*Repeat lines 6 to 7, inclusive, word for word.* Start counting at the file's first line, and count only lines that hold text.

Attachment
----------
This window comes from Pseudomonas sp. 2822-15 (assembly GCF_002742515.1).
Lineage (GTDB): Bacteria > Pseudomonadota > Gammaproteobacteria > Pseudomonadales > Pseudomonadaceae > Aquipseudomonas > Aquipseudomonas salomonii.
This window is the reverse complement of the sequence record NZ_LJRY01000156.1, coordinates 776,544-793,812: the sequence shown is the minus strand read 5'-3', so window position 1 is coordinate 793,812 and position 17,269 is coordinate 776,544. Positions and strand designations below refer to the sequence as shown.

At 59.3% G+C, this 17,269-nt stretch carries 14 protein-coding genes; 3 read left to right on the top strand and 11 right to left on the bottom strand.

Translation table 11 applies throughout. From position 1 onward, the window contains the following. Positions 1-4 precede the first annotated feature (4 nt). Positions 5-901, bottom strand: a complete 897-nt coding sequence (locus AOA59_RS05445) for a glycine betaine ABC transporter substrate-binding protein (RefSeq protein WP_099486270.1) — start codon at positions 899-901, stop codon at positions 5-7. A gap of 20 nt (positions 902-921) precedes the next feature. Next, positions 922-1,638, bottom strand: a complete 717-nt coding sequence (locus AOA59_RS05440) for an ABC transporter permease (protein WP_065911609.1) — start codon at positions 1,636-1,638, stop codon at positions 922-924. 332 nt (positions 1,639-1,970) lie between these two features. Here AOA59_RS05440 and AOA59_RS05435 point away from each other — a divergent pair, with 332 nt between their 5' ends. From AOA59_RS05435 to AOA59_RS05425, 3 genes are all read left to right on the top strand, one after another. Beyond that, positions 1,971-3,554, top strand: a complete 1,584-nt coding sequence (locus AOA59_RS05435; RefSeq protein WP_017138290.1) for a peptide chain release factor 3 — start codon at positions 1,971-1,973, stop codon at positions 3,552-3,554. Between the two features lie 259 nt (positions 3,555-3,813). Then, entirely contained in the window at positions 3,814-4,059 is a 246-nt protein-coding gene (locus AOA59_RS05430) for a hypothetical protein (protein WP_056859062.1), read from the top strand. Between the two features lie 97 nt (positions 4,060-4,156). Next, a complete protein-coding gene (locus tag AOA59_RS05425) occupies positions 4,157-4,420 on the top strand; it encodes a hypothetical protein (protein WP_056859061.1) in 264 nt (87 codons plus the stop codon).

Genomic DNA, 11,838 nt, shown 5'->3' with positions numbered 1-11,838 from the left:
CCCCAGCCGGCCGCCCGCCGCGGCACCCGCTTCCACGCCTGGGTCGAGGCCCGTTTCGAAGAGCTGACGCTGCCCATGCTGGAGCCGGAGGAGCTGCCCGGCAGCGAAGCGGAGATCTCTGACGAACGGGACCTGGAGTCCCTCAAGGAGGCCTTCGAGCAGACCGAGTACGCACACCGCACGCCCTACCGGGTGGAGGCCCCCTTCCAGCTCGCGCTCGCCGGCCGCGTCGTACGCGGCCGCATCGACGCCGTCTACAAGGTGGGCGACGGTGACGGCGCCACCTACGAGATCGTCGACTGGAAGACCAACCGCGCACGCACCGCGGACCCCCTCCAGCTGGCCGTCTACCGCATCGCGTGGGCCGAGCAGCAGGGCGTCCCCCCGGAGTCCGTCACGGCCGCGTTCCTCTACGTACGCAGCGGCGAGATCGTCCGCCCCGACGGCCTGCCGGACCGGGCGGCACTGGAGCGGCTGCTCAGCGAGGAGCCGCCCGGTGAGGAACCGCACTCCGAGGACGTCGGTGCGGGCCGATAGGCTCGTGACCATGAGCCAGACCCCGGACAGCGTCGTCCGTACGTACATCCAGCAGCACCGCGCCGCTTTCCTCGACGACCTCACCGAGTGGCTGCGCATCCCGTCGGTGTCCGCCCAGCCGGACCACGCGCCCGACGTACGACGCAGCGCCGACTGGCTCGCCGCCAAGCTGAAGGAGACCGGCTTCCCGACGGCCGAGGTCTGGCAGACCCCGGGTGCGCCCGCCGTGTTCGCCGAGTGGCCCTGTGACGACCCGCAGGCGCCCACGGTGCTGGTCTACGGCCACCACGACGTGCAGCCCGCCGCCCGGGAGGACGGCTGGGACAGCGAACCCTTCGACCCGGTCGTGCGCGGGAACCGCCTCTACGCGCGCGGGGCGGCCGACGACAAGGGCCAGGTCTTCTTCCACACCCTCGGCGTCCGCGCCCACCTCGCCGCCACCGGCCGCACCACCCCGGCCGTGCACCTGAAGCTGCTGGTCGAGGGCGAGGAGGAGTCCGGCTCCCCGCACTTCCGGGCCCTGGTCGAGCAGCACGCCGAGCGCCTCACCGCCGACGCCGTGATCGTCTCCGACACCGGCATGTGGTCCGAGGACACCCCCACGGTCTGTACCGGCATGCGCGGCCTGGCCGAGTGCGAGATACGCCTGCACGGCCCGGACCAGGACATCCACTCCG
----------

Genomic DNA, 11,838 nt, shown 5'->3' with positions numbered 1-11,838 from the left:
CCCCAGCCGGCCGCCCGCCGCGGCACCCGCTTCCACGCCTGGGTCGAGGCCCGTTTCGAAGAGCTGACGCTGCCCATGCTGGAGCCGGAGGAGCTGCCCGGCAGCGAAGCGGAGATCTCTGACGAACGGGACCTGGAGTCCCTCAAGGAGGCCTTCGAGCAGACCGAGTACGCACACCGCACGCCCTACCGGGTGGAGGCCCCCTTCCAGCTCGCGCTCGCCGGCCGCGTCGTACGCGGCCGCATCGACGCCGTCTACAAGGTGGGCGACGGTGACGGCGCCACCTACGAGATCGTCGACTGGAAGACCAACCGCGCACGCACCGCGGACCCCCTCCAGCTGGCCGTCTACCGCATCGCGTGGGCCGAGCAGCAGGGCGTCCCCCCGGAGTCCGTCACGGCCGCGTTCCTCTACGTACGCAGCGGCGAGATCGTCCGCCCCGACGGCCTGCCGGACCGGGCGGCACTGGAGCGGCTGCTCAGCGAGGAGCCGCCCGGTGAGGAACCGCACTCCGAGGACGTCGGTGCGGGCCGATAGGCTCGTGACCATGAGCCAGACCCCGGACAGCGTCGTCCGTACGTACATCCAGCAGCACCGCGCCGCTTTCCTCGACGACCTCACCGAGTGGCTGCGCATCCCGTCGGTGTCCGCCCAGCCGGACCACGCGCCCGACGTACGACGCAGCGCCGACTGGCTCGCCGCCAAGCTGAAGGAGACCGGCTTCCCGACGGCCGAGGTCTGGCAGACCCCGGGTGCGCCCGCCGTGTTCGCCGAGTGGCCCTGTGACGACCCGCAGGCGCCCACGGTGCTGGTCTACGGCCACCACGACGTGCAGCCCGCCGCCCGGGAGGACGGCTGGGACAGCGAACCCTTCGACCCGGTCGTGCGCGGGAACCGCCTCTACGCGCGCGGGGCGGCCGACGACAAGGGCCAGGTCTTCTTCCACACCCTCGGCGTCCGCGCCCACCTCGCCGCCACCGGCCGCACCACCCCGGCCGTGCACCTGAAGCTGCTGGTCGAGGGCGAGGAGGAGTCCGGCTCCCCGCACTTCCGGGCCCTGGTCGAGCAGCACGCCGAGCGCCTCACCGCCGACGCCGTGATCGTCTCCGACACCGGCATGTGGTCCGAGGACACCCCCACGGTCTGTACCGGCATGCGCGGCCTGGCCGAGTGCGAGATACGCCTGCACGGCCCGGACCAGGACATCCACTCCG